For instance, Yang Junxuan fired off a new national record of 52.68 en route to qualifying for the Games while Tang Qianting hit 1:04.39 as a new Asian Record in the 100m breaststroke.

Olympic champion Wang Shun shined brightly in the 200m IM, crushing a time of 1:55.35 en route to putting up the 3rd best time of his career. He fell just .3 away from the 1:55.00 which garnered him gold at the 2020 Olympic Games.

100m free world record holder Pan Zhanle swept victories across the 50m/100m/200m/400m free events including a blistering time of 46.97 in the 100m.

You can also catch up on 5 of the top takeaways from the championships here:

Swiss Championships

The 2024 Swiss Championships were not a one-time Trials meet per se but 22-year-old Olympic medalist Noe Ponti raced as if his one and only chance at Olympic qualification was on the line.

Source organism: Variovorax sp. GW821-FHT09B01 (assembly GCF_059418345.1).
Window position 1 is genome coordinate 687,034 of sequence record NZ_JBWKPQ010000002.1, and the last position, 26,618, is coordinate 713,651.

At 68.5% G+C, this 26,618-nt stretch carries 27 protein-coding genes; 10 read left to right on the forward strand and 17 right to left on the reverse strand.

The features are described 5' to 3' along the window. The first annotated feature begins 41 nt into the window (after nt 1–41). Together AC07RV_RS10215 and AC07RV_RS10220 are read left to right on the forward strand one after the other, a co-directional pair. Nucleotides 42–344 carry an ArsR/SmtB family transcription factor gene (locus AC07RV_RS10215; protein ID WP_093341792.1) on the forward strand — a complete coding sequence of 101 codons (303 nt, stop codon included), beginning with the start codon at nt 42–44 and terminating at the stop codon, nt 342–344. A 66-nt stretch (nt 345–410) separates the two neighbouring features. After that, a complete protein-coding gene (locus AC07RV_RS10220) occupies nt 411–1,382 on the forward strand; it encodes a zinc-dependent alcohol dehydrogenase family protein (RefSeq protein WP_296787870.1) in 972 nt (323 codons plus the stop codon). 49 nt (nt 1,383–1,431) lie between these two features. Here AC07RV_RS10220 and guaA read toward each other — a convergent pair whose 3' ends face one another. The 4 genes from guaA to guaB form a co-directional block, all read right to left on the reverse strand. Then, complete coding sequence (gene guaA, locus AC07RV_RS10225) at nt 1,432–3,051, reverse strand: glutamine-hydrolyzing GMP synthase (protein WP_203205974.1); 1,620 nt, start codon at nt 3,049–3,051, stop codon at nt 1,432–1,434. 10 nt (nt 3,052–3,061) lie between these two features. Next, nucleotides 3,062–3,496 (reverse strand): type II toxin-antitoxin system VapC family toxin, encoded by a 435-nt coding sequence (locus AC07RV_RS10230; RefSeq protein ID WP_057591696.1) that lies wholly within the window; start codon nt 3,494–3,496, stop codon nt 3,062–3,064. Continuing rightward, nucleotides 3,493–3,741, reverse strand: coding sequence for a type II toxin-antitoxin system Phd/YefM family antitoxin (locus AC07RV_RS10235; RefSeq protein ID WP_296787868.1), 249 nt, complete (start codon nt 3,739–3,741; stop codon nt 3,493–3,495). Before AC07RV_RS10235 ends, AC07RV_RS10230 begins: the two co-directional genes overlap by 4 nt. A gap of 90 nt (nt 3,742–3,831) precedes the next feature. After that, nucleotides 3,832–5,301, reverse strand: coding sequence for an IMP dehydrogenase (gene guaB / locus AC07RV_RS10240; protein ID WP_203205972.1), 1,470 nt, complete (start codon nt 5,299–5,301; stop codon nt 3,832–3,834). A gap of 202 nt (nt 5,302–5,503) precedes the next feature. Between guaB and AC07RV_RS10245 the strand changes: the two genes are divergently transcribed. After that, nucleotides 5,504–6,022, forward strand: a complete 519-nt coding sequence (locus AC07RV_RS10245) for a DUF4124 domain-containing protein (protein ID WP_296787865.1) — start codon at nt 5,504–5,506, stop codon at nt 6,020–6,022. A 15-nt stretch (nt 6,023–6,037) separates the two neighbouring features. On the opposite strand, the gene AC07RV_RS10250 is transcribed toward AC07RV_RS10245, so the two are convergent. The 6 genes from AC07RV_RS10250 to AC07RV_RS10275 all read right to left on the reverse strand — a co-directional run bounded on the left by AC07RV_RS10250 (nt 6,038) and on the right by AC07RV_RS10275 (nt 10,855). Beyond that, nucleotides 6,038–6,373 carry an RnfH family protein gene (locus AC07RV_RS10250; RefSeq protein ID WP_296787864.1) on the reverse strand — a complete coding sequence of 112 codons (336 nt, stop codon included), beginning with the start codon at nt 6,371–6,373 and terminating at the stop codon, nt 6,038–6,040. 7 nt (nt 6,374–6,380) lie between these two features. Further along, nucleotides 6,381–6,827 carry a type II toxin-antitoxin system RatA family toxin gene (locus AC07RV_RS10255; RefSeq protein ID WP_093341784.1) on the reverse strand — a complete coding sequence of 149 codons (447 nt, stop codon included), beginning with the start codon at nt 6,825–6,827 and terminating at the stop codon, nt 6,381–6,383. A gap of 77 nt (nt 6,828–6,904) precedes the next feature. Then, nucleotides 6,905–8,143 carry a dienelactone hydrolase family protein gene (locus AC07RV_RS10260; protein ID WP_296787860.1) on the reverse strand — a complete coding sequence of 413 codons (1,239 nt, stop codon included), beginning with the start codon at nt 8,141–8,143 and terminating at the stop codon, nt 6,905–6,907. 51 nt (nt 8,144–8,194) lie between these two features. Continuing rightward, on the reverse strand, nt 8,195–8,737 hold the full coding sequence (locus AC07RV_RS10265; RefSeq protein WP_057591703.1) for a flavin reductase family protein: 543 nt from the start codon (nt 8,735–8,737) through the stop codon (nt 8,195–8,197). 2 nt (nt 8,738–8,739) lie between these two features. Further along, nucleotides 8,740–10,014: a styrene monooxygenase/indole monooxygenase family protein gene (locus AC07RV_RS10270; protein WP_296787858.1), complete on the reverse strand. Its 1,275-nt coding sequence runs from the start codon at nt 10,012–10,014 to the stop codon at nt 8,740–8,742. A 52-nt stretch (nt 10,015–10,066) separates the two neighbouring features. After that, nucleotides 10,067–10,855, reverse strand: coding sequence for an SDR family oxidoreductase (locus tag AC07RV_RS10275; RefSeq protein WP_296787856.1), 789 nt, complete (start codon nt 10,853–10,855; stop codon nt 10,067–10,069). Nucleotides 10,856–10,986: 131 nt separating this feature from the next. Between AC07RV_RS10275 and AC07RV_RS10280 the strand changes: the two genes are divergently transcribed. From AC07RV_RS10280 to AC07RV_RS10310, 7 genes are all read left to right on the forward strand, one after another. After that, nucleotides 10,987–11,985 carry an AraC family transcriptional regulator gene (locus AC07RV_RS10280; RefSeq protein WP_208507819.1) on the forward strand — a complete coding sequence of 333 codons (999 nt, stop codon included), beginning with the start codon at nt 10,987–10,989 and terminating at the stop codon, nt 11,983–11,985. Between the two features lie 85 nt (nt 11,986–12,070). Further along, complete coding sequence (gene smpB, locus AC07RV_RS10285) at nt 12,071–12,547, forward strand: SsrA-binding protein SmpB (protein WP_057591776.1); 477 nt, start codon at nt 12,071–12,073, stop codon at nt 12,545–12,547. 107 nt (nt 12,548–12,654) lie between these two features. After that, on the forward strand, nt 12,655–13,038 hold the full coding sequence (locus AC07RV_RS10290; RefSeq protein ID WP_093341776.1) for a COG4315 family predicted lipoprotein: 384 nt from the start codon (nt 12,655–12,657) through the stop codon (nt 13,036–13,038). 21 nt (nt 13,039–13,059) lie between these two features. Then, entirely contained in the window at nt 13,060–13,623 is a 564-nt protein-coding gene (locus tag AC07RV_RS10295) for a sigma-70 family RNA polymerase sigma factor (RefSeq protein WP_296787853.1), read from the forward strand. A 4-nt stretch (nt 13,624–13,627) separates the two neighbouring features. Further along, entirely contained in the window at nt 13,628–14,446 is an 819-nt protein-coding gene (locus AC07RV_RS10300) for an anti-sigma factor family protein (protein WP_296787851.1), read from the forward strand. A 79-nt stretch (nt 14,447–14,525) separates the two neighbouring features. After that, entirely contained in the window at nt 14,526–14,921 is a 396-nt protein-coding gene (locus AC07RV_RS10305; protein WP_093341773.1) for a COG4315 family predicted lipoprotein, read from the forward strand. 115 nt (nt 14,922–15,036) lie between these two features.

Ponti clocked new national records in both the 50m and 100m butterfly events to put the world on notice with Paris on the horizon.

Although not an Olympic event, the 50m fly saw Ponti punch a result of 22.65 in Uster. That rendered him the #6 performer in history in the event and gave us a glimpse into his form and speed potential come his main event of the 100m fly.

In that longer sprint, Ponti crushed an outing of 50.16, destroying his own Swiss Record of 50.74 set at the Tokyo 2020 Olympic Games. He is now the 6th-swiftest 100m fly performer in history.

South African Olympic Trials

The South African Olympic Trials were the primary qualification competition but, if events were sans athletes hitting selection standards, then performances rendered at other World Aquatics-sanctioned events can be considered.

With these stipulations in mind, here is a list of the South African Olympic qualifiers through this publishing:

Qualifiers at 2024 South African National Championships (Olympic Trials)

Qualifiers (outside of those above) at World Aquatics-Sanctioned Meets